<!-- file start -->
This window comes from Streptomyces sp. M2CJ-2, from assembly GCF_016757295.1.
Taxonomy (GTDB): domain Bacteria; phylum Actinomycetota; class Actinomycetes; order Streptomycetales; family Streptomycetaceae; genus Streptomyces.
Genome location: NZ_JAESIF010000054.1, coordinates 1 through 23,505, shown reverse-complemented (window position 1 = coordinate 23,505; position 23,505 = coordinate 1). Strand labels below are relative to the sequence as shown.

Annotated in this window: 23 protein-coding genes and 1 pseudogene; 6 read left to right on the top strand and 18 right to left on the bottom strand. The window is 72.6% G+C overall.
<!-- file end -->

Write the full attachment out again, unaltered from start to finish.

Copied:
This window comes from Streptomyces sp. M2CJ-2, from assembly GCF_016757295.1.
Taxonomy (GTDB): domain Bacteria; phylum Actinomycetota; class Actinomycetes; order Streptomycetales; family Streptomycetaceae; genus Streptomyces.
Genome location: NZ_JAESIF010000054.1, coordinates 1 through 23,505, shown reverse-complemented (window position 1 = coordinate 23,505; position 23,505 = coordinate 1). Strand labels below are relative to the sequence as shown.

Annotated in this window: 23 protein-coding genes and 1 pseudogene; 6 read left to right on the top strand and 18 right to left on the bottom strand. The window is 72.6% G+C overall.